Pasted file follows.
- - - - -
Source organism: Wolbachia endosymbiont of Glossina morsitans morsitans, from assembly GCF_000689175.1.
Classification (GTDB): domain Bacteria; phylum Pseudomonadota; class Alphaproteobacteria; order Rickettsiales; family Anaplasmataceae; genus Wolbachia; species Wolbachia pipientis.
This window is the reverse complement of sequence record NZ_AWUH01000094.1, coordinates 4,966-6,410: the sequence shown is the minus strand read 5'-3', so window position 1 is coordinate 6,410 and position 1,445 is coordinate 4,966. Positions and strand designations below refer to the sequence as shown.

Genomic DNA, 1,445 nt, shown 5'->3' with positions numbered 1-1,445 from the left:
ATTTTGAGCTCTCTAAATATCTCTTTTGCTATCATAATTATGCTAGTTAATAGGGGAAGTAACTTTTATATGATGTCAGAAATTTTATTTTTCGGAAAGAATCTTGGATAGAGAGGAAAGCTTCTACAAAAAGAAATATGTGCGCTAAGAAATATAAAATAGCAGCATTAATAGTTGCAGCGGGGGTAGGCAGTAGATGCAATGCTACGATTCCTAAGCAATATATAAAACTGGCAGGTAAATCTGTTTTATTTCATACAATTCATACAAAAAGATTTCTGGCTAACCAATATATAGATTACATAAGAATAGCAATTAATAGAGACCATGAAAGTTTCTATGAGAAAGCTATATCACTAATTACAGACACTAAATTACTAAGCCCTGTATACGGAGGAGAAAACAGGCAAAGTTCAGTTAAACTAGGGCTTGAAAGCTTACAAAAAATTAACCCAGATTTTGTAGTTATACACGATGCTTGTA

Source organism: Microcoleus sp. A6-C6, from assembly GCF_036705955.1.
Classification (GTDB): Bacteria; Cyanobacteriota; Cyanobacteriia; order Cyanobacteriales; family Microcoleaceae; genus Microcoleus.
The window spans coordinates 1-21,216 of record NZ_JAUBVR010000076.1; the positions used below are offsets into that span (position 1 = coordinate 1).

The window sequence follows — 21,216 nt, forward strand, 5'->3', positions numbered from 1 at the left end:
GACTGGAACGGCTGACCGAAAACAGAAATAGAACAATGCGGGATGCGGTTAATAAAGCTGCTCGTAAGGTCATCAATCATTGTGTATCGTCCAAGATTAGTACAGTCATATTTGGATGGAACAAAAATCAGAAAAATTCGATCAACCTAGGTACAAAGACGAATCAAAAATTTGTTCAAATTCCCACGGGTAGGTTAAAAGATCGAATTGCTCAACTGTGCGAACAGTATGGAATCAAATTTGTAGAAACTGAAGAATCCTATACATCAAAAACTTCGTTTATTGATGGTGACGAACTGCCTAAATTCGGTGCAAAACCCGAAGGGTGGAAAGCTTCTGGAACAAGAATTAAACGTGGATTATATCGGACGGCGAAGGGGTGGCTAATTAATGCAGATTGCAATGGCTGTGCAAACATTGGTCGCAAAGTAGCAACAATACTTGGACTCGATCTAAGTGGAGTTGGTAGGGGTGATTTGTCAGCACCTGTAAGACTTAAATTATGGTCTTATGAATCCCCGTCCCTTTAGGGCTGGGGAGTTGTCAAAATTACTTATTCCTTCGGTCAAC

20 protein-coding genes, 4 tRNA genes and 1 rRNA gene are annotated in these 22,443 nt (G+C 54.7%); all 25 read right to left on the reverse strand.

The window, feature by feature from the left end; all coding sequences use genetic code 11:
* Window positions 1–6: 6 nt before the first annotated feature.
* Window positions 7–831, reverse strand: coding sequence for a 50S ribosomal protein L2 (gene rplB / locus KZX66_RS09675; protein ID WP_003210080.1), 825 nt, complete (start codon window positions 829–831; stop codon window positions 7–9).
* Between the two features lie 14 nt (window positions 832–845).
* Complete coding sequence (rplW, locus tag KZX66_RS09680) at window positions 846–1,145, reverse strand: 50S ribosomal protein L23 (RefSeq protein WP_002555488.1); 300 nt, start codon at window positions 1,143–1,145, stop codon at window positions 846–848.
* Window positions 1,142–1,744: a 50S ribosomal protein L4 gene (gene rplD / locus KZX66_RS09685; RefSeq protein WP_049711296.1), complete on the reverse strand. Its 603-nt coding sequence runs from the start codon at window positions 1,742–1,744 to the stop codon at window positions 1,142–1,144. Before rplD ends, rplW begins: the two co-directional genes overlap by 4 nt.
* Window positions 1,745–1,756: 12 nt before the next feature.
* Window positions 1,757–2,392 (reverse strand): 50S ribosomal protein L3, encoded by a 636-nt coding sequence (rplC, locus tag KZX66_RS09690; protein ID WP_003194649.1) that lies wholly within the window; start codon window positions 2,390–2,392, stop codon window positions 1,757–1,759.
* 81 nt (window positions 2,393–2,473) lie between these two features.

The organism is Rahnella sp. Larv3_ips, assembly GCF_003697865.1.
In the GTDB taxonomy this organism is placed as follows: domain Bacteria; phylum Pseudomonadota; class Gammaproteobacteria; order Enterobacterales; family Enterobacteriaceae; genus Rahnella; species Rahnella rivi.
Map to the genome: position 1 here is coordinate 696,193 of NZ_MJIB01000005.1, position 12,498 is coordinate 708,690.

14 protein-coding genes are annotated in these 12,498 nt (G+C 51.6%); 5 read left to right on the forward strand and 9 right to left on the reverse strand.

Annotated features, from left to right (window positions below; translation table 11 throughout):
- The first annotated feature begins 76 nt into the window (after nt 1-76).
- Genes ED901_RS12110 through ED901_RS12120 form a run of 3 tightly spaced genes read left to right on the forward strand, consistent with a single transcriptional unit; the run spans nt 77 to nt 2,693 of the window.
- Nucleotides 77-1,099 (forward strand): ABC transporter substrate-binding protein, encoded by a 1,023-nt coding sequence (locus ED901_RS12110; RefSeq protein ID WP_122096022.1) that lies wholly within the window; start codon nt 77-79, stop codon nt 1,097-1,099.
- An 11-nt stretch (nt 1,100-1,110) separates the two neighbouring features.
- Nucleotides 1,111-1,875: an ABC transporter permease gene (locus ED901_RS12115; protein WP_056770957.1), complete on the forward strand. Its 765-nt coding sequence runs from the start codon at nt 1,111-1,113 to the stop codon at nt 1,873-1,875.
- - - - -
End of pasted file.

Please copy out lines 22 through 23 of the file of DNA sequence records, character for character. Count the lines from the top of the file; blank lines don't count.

In the GTDB taxonomy this organism is placed as follows: domain Bacteria; phylum Pseudomonadota; class Gammaproteobacteria; order Enterobacterales; family Enterobacteriaceae; genus Rahnella; species Rahnella rivi.
Map to the genome: position 1 here is coordinate 696,193 of NZ_MJIB01000005.1, position 12,498 is coordinate 708,690.